George Doty, Who Guarded Goldman Sachs Purse, Dies at 94

George Doty, an accountant by training who helped establish Goldman, Sachs & Co.’s rigorous rules on finances and conduct as partner in charge of administration for two decades until 1984, has died. He was 94.

He died on April 24 at his home in Rye, New York, following a long illness, according to a death notice released today by Graham Funeral Home in Rye.

As overseer of the firm’s purse strings, Doty handled financial matters of all sizes, ranging from the requisite capital contributions by new partners to expenditures on office furniture.

“Facetiously, we used to call him the ‘no’ partner, and the rest of us probably were ‘yes’ partners,” John C. Whitehead, 90, whose 37-year tenure at Goldman Sachs culminated in eight years as co-head of the firm, said today in an interview. “George was the cautionary voice: ‘Have you thought of this? Have you thought of that? What if such-and-such happens?’ He was a go-slow, be-careful partner, very valuable in helping make the firm’s decisions.”

Outside Wall Street, Doty, who was Catholic, was known as a major philanthropist, particularly to religious causes and institutions.

Supporting Catholic Groups

He and his wife of 63 years, Marie, who died in 2008, “have been especially good to Catholic concerns for alleviating poverty, strengthening higher education and supporting family life,” the Catholic Near East Welfare Association, a papal agency that promotes Christian unity and provides humanitarian assistance, said today in a blog posting.

At Fordham University, the Jesuit institution from which he graduated in 1938, he was “the man who has given more consistently than anyone in the university’s history,” according to a 2010 article on the school’s website. He was a former trustee at the New York-based institution.

Doty’s path to Wall Street came through being a partner at Lybrand, Ross Brothers & Montgomery, the accounting firm that is now part of PricewaterhouseCoopers. New York-based Goldman Sachs (GS) was one of Doty’s client accounts.

He also knew Whitehead from weekly meetings of their Naval Reserve unit.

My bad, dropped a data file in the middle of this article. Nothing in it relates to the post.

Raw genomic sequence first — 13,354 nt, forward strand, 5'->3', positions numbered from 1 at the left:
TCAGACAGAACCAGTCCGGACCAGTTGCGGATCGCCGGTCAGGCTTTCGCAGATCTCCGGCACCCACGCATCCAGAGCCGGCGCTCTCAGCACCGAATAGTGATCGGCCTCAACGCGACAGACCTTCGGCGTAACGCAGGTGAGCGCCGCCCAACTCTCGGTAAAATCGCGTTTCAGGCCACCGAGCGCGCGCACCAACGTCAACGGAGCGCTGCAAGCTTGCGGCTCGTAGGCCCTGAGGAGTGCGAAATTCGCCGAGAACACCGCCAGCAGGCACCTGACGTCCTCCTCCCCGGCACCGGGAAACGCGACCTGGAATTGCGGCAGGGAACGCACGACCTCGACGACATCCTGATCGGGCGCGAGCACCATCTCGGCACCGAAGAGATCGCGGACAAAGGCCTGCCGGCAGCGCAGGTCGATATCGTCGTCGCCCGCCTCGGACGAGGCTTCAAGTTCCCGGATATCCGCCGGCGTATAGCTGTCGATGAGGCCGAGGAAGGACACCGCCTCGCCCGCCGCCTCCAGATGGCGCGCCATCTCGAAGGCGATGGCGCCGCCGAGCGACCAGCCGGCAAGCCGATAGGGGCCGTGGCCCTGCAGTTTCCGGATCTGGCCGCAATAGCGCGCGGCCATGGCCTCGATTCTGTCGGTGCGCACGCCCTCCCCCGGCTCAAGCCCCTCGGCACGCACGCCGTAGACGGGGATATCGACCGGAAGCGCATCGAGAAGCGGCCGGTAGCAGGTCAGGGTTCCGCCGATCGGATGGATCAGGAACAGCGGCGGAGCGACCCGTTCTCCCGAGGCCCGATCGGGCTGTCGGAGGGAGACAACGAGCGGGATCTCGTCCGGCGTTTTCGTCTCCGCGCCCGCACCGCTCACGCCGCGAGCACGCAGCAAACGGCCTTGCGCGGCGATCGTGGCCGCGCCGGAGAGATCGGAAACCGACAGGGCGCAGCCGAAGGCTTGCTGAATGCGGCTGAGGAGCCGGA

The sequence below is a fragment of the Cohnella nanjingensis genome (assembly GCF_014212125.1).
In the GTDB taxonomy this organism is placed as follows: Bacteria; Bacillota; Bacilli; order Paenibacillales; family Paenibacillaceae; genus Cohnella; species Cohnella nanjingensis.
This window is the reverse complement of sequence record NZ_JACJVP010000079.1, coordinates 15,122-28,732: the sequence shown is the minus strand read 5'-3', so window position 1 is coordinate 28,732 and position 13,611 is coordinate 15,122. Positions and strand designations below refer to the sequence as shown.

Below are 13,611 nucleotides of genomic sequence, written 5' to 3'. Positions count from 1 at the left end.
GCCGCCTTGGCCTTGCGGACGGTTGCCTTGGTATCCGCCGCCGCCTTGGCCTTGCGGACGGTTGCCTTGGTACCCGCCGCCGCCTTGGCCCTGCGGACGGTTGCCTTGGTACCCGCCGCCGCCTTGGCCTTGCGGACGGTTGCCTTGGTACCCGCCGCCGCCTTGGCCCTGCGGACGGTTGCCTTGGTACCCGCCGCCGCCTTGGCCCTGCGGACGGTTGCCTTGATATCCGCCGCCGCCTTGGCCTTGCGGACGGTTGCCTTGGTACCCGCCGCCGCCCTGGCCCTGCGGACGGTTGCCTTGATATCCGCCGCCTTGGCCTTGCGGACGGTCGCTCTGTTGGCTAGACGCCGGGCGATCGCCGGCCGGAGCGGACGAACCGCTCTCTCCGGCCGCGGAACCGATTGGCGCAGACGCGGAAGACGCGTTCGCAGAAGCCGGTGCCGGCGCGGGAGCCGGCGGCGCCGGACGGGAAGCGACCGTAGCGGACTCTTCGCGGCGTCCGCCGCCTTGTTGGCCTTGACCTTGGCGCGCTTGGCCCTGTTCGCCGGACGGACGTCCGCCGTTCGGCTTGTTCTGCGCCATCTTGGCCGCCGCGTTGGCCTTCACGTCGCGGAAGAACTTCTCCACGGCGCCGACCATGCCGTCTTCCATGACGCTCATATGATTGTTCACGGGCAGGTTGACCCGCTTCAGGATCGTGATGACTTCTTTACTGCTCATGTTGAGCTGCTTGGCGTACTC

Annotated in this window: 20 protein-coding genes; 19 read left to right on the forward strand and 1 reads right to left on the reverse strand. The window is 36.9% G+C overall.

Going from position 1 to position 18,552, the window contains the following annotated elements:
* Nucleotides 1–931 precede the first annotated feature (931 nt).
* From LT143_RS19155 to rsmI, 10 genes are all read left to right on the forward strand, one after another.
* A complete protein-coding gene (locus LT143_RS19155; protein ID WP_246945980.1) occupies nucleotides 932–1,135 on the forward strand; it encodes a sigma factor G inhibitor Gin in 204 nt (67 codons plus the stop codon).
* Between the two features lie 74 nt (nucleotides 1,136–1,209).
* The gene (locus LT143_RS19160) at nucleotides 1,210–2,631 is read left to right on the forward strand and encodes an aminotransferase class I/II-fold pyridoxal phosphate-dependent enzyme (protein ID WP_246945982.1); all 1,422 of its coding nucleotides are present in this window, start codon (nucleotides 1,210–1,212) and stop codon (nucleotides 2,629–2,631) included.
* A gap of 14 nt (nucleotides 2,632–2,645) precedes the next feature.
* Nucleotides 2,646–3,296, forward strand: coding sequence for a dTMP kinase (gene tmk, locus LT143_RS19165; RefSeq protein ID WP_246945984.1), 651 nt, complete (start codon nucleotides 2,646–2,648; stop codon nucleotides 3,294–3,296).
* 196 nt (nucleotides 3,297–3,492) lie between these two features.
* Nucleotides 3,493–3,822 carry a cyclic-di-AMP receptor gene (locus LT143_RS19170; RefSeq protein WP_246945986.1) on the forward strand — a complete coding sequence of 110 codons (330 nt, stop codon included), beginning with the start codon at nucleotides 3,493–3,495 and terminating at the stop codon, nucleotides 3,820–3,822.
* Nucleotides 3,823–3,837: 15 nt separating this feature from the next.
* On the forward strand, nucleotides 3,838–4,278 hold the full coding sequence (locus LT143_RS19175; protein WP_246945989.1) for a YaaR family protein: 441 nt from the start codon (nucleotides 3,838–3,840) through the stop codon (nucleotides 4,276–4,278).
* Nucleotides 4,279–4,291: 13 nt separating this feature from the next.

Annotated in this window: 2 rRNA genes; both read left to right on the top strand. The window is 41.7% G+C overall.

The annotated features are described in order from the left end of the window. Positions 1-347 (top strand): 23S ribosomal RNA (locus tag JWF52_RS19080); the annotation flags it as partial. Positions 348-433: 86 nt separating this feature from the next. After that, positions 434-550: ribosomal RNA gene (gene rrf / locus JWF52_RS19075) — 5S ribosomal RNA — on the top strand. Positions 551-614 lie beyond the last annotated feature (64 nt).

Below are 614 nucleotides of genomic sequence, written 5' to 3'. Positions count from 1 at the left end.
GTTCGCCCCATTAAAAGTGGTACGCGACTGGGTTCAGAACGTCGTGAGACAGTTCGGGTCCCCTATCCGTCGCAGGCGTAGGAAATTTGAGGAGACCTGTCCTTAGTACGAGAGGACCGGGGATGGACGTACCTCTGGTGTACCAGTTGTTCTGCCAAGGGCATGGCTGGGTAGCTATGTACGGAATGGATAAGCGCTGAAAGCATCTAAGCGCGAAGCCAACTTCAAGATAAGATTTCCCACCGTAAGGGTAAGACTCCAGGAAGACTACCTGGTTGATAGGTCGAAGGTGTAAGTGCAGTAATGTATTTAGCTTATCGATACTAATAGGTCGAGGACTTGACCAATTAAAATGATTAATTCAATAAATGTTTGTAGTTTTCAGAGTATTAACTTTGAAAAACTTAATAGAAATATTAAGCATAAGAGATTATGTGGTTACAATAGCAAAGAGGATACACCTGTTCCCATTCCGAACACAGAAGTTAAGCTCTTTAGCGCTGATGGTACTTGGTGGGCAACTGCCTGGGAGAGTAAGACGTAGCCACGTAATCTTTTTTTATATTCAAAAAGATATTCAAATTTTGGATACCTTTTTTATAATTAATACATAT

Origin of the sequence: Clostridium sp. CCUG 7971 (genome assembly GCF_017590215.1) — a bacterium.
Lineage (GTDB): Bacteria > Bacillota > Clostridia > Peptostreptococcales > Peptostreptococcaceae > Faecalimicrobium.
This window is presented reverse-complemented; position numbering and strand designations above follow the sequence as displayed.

“We had been having long talks about how to build up a truly great professional firm,” Doty told Charles D. Ellis for “The Partnership,” his 2008 book on the firm. “We got along well and I felt he really had something going at Goldman Sachs.”

Goldman Sachs Group Inc. is now the fifth-biggest U.S. bank by assets.

‘All About Control’

At Goldman, “Doty was all about control, and for him financial control came first,” Ellis wrote. “Expenses were watched closely. All partners’ tax returns were either done through the firm or turned in promptly for careful review by the firm.”

As an experienced auditor, Doty was on alert for any corner-cutting or cheating and “knew that the best way to prevent big trouble is to be persistently diligent on small troubles,” Ellis wrote.

In the late 1970s, Doty managed the firm’s relocation from 55 Broad Street. After mulling sites elsewhere in Manhattan, he and his colleagues decided to stay close to Wall Street and build at 85 Broad, which would be the firm’s famously unflashy home for three decades until 2010.

‘Everyone’s an Equal’

Under Doty, function easily trumped form. “When we set up an enormous trading room, we deliberately built it on one floor and had only one men’s room,” he told Ellis. “Standing side by side at urinals, everyone’s an equal.” He said he’d walk to the restroom slowly, “so it was easy to follow me” if you had a concern or suspicion to pass along.

William D. Cohan, in “Money and Power: How Goldman Sachs Came to Rule the World,” said Doty served as a counterbalance to the “risk-taking tendencies” of Gustave “Gus” Levy, who ran the firm’s trading department before becoming senior partner in 1969.

Doty told Cohan that Sidney Weinberg, the senior partner, and Walter Sachs, another partner, “used to be scared of Gus for taking them over the cliff because he was a better risk taker in the markets than they really had the stomach for. I was brought in at least partly as the counterbalance and to try and prevent us from getting too exposed.”

Starting a Career

George Espy Doty Sr. was born on Feb. 15, 1918, in Manhattan, the fourth of six children of George E. Doty, a doctor, and the former Lillian Bergen, according to the death notice.

He graduated from the private Collegiate School in Manhattan in 1934 and earned an undergraduate degree in 1938 from Fordham and a master’s degree from Columbia University in 1939. He worked at Price Waterhouse and General Motors Corp. before enlisting in the U.S. Navy in World War II.

He worked for 17 years at Lybrand, reaching senior partner, before joining Goldman Sachs in November 1964. He retired in 1984, becoming a limited partner. He is listed as one of 27 “senior directors” of the firm -- former employees who may be called on as advisers in their fields of expertise -- in the latest annual report.

He was a founding member and former chairman of the American Federation for Aging Research, which funds and supports work in the field of geriatric research and medicine.

Doty’s family has other Goldman ties. His two sons, George Jr. and William, worked at the firm, and William’s wife, Jana Hale Doty, is a retired partner. Elizabeth Doty, a daughter of George Jr., works in the firm’s London office, in the fundamental strategies group.

Survivors include his children, Anne Marie Paine of Fairfield, Connecticut; Barbara Doty of Sag Harbor, New York; Virginia Doty of New York City; George of New York City; and William of Harrison, New York, as well as 16 grandchildren and nine great-grandchildren, according to the death notice.

To contact the reporter on this story: Laurence Arnold in Washington at larnold4@bloomberg.net

To contact the editor responsible for this story: Charles W. Stevens at cstevens@bloomberg.net

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